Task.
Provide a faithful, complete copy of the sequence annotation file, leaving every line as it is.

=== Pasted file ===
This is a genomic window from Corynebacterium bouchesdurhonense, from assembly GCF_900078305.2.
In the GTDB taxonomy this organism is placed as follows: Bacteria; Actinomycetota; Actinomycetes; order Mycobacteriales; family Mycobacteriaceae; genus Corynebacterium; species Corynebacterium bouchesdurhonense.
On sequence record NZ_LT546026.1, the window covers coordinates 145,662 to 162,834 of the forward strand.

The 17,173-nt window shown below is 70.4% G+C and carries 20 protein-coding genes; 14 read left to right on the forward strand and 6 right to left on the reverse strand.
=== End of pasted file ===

This is a genomic window from Corynebacterium bouchesdurhonense, from assembly GCF_900078305.2.
In the GTDB taxonomy this organism is placed as follows: Bacteria; Actinomycetota; Actinomycetes; order Mycobacteriales; family Mycobacteriaceae; genus Corynebacterium; species Corynebacterium bouchesdurhonense.
On sequence record NZ_LT546026.1, the window covers coordinates 145,662 to 162,834 of the forward strand.

The 17,173-nt window shown below is 70.4% G+C and carries 20 protein-coding genes; 14 read left to right on the forward strand and 6 right to left on the reverse strand.